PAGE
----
Funny how the universe sometimes lines up and minds think alike, isn’t it? Guiding Light is in the thoughts of a lot of people these days. Bloggers, soap journalists and industry watchers — not to mention the writers, cast and crew of GL — are all on pins and needles about this 72 year old institution. The writing has been on the wall among commentators on the Internet and in the soap press for some time regarding GL’s maybe/probably/likely cancellation, which would essentially signal the final march along daytime’s trail of tears as the end of the genre.
The signs are obvious and ominous: GL has been hovering at a 1.5 rating for the last few months, a situation exacerbated by a genre-crushing free fall in advertising revenues, which have in turn led to massive budget cuts by the networks for all the shows. If GL doesn’t get its act together by the Ides of April, as our own Jamey Giddens so aptly put it, the oldest series on broadcast television will bite the dust. However, there is hope. As has been reported here, Guiding Light needs the minimum of a steady 1.8 rating to avoid getting the ax.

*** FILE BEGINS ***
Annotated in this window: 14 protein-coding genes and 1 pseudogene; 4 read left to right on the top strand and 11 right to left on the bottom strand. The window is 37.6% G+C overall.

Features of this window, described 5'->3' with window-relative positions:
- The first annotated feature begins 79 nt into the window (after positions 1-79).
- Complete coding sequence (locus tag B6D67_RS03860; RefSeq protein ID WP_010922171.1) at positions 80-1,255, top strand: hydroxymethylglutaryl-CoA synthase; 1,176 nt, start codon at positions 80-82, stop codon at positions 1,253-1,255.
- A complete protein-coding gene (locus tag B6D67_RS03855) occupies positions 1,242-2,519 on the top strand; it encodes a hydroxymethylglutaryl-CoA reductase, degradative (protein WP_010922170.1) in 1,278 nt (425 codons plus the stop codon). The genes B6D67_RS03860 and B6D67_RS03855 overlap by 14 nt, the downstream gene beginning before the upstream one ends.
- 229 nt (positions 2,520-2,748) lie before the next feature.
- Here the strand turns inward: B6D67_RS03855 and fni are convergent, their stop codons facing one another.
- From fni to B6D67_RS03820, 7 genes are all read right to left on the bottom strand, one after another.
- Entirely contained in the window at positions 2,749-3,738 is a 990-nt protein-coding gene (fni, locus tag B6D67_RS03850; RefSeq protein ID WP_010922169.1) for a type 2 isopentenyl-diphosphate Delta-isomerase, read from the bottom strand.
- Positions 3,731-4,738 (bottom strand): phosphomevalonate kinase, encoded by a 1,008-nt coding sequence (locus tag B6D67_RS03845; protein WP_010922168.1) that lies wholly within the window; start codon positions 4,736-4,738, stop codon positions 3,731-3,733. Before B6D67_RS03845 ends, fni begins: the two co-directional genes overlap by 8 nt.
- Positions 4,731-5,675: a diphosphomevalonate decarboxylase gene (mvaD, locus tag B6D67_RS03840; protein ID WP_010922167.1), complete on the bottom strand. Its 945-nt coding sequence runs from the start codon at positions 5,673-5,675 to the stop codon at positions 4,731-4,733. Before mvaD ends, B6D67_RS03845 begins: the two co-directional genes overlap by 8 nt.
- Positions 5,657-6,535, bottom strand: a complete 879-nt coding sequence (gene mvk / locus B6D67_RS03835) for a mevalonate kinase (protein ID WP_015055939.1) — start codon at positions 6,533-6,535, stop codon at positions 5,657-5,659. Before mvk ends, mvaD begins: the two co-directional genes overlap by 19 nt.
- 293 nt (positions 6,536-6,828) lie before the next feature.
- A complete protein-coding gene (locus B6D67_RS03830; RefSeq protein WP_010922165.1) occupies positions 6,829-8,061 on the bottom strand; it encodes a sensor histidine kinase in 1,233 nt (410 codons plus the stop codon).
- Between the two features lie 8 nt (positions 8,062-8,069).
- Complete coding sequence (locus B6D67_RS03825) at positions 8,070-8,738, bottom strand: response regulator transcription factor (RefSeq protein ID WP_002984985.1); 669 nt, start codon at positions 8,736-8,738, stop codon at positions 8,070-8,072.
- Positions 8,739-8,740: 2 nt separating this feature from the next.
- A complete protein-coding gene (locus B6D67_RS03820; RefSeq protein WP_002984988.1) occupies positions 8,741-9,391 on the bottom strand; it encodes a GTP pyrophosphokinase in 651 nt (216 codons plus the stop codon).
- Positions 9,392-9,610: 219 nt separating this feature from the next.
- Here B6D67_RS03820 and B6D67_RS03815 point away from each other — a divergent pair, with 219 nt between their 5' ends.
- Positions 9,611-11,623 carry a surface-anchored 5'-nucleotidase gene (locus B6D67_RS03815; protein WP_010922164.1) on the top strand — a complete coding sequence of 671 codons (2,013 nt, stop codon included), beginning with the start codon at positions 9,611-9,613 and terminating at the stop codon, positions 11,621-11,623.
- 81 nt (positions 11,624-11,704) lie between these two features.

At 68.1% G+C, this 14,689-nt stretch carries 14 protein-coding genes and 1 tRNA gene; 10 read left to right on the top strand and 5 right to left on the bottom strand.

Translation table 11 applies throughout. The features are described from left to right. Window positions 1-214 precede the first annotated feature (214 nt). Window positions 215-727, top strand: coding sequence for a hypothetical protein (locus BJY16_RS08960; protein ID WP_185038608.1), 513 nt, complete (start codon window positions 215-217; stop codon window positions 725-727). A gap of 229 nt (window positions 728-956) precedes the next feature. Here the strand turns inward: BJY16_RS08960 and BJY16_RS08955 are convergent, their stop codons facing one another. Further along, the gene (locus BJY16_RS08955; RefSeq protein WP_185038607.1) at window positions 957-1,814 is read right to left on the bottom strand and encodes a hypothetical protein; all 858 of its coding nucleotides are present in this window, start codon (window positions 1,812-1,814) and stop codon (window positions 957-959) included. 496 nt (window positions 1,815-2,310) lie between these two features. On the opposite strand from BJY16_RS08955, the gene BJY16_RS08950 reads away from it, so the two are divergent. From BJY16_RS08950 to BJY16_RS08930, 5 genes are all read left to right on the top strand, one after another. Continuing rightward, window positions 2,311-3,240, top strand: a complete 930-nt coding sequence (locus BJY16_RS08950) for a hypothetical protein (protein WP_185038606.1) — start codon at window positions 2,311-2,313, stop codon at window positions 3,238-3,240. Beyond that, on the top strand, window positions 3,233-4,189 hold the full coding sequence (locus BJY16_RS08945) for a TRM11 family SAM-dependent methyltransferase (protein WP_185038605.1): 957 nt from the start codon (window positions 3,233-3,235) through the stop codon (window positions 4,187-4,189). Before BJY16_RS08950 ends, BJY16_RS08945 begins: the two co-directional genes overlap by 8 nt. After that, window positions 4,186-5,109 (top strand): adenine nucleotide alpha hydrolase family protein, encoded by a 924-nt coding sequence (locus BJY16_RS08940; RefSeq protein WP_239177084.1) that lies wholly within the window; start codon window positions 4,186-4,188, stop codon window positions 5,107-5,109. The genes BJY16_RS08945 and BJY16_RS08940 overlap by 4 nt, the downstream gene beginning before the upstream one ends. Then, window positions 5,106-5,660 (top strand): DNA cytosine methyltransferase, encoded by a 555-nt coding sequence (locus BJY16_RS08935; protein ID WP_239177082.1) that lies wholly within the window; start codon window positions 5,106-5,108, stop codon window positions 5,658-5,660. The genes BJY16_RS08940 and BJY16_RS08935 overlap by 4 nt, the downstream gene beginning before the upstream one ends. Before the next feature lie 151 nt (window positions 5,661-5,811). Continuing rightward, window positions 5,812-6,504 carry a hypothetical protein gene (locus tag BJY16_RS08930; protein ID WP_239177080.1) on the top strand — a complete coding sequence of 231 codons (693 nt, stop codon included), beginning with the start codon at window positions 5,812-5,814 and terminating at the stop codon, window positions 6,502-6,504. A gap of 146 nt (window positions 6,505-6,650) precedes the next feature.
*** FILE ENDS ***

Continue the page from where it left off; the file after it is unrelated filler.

Back to minds thinking alike: Just as I was finalizing this list, Mr. Giddens posted his "Top 10 Last Ditch Stunts To Save Guiding Light," followed by Spauldingfield’s awesome GL promo posted by Luke Kerr. Because of their excellent efforts I almost decided to not post these recommendations, but the situtation at Guiding Light is so important to those of us who love the show that I felt it was more important to contribute to the call to keep GL on the air and risk repetition than not do so. Therefore, consider these considerations an addition to their efforts. GL needs viewers not tomorrow, but today and here are ten reasons to tune in right now!
10. THE "NEW" PRODUCTION MODEL HAS IMPROVED TREMENDOUSLY: If you are one of the many viewers who turned off The Light because of GL’s much criticized new production model, the news is very good. The shaky camerawork has been all but done away with and there are no more shots up actors’ nostrils. The music score is less third rate James Blount/The Fray and much more traditional soap music. The lighting is much better. Capping it off, there is a better balance between studio work and on-location shots in Peapack, New Jersey. Yes, the show still looks and feels somewhat claustrophobic and there are still inexplicable shots of people meeting in the oddest places for conversations, but these issues are becoming a bit more of the exception than the rule. Many viewers will always hate the current production model, but in all fairness it is a great deal better and far more watchable than it has been since its inception.